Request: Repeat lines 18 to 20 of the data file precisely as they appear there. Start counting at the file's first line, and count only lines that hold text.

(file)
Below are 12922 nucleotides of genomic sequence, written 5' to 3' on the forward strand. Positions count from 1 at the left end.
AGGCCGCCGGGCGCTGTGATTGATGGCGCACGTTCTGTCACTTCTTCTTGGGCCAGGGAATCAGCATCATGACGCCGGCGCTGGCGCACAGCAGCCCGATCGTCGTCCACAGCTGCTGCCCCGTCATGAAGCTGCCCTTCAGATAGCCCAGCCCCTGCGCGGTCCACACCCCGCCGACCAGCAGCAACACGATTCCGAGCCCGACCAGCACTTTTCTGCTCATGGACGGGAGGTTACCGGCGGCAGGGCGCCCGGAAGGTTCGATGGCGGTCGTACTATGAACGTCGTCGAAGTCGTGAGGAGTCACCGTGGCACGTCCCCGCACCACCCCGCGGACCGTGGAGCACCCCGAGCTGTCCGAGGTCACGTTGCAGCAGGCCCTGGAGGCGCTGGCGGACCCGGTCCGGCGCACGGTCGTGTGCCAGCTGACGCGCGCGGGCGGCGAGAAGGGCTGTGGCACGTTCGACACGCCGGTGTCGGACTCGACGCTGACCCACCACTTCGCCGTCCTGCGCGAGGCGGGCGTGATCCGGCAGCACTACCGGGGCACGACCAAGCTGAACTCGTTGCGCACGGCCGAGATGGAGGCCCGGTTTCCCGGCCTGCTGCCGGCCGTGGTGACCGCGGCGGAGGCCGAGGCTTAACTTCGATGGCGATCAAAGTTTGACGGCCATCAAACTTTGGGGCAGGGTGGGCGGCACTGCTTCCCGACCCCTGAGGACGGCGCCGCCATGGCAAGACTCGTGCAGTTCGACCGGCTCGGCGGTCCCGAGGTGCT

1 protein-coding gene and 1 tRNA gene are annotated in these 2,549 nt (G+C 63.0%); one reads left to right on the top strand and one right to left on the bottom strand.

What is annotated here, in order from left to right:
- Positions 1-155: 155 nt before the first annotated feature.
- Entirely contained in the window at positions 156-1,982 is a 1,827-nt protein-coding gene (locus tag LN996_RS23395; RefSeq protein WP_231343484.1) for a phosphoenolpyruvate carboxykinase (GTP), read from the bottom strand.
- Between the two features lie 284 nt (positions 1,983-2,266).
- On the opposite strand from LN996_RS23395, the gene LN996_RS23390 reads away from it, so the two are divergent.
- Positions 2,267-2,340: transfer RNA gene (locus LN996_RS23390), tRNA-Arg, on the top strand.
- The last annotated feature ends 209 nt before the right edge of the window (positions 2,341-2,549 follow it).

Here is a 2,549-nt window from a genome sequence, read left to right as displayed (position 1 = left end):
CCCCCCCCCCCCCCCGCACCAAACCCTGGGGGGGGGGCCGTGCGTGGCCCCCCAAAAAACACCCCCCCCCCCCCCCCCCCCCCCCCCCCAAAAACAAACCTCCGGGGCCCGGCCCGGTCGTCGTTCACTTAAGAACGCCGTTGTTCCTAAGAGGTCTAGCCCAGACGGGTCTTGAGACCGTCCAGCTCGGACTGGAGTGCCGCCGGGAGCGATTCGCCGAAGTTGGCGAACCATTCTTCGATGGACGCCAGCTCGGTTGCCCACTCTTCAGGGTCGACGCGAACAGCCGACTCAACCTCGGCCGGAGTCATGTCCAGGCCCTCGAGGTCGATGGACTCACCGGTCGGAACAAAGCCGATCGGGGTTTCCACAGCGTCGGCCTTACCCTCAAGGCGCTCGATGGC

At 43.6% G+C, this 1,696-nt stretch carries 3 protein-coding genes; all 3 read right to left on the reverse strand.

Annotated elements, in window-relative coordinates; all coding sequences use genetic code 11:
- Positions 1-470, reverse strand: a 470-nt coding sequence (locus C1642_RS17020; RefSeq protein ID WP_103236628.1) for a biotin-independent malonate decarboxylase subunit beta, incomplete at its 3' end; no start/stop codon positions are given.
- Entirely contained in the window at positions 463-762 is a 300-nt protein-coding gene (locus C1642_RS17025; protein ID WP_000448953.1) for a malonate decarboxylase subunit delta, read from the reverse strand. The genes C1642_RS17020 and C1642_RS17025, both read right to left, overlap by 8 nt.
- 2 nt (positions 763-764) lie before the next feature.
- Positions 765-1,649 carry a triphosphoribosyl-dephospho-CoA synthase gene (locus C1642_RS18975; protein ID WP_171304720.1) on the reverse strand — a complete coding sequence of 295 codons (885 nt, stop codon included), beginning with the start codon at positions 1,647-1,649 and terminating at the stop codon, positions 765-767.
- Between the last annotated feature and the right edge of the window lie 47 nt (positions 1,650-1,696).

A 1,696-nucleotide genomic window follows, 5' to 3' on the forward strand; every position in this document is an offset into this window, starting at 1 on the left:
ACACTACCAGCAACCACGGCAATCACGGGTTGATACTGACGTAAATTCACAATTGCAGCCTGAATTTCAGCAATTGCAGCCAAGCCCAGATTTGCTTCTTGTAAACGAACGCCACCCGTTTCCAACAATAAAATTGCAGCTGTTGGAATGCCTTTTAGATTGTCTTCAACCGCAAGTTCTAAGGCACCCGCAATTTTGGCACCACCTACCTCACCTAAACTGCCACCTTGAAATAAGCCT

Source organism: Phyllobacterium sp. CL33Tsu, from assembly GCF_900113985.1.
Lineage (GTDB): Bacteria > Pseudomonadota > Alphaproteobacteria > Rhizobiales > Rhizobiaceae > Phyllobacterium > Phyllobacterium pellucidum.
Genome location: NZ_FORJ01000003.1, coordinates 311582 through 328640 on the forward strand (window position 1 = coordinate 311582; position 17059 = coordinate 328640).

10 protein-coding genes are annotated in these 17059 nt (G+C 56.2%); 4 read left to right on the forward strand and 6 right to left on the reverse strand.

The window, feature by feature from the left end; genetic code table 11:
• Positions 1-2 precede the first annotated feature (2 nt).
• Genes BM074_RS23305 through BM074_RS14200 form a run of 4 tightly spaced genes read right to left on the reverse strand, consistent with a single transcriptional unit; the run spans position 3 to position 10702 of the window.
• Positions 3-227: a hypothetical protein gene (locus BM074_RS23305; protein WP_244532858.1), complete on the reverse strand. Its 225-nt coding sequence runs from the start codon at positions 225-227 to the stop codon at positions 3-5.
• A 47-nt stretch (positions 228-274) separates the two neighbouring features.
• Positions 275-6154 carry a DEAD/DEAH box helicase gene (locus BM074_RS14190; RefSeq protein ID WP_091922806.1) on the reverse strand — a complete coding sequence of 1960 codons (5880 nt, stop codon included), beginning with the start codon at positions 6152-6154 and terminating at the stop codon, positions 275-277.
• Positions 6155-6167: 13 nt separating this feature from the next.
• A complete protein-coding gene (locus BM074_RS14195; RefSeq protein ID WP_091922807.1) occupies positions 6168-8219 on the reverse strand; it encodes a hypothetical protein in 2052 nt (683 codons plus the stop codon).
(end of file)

- Positions 765-1,649 carry a triphosphoribosyl-dephospho-CoA synthase gene (locus C1642_RS18975; protein ID WP_171304720.1) on the reverse strand — a complete coding sequence of 295 codons (885 nt, stop codon included), beginning with the start codon at positions 1,647-1,649 and terminating at the stop codon, positions 765-767.
- Between the last annotated feature and the right edge of the window lie 47 nt (positions 1,650-1,696).

A 1,696-nucleotide genomic window follows, 5' to 3' on the forward strand; every position in this document is an offset into this window, starting at 1 on the left: